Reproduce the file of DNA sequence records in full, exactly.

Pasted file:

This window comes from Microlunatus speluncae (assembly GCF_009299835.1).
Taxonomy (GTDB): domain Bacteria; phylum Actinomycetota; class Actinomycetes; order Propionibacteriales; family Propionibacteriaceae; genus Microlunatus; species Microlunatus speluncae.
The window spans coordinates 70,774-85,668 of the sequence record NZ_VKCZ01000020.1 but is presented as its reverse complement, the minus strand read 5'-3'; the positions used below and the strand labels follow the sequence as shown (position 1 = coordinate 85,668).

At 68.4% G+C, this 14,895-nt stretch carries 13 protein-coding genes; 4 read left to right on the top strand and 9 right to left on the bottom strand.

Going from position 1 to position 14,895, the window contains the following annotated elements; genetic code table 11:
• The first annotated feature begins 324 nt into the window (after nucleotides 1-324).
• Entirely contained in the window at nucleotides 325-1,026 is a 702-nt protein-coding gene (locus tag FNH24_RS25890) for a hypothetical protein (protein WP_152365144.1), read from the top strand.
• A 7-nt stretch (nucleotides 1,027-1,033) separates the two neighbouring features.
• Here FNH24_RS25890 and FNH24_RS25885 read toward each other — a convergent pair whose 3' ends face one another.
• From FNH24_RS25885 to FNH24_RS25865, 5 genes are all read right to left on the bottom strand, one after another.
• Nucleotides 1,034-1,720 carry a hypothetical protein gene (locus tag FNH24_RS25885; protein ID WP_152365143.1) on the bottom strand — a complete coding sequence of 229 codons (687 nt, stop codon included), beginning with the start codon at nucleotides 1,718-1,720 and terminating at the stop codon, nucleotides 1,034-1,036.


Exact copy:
This window comes from Microlunatus speluncae (assembly GCF_009299835.1).
Taxonomy (GTDB): domain Bacteria; phylum Actinomycetota; class Actinomycetes; order Propionibacteriales; family Propionibacteriaceae; genus Microlunatus; species Microlunatus speluncae.
The window spans coordinates 70,774-85,668 of the sequence record NZ_VKCZ01000020.1 but is presented as its reverse complement, the minus strand read 5'-3'; the positions used below and the strand labels follow the sequence as shown (position 1 = coordinate 85,668).

At 68.4% G+C, this 14,895-nt stretch carries 13 protein-coding genes; 4 read left to right on the top strand and 9 right to left on the bottom strand.

Going from position 1 to position 14,895, the window contains the following annotated elements; genetic code table 11:
• The first annotated feature begins 324 nt into the window (after nucleotides 1-324).
• Entirely contained in the window at nucleotides 325-1,026 is a 702-nt protein-coding gene (locus tag FNH24_RS25890) for a hypothetical protein (protein WP_152365144.1), read from the top strand.
• A 7-nt stretch (nucleotides 1,027-1,033) separates the two neighbouring features.
• Here FNH24_RS25890 and FNH24_RS25885 read toward each other — a convergent pair whose 3' ends face one another.
• From FNH24_RS25885 to FNH24_RS25865, 5 genes are all read right to left on the bottom strand, one after another.
• Nucleotides 1,034-1,720 carry a hypothetical protein gene (locus tag FNH24_RS25885; protein ID WP_152365143.1) on the bottom strand — a complete coding sequence of 229 codons (687 nt, stop codon included), beginning with the start codon at nucleotides 1,718-1,720 and terminating at the stop codon, nucleotides 1,034-1,036.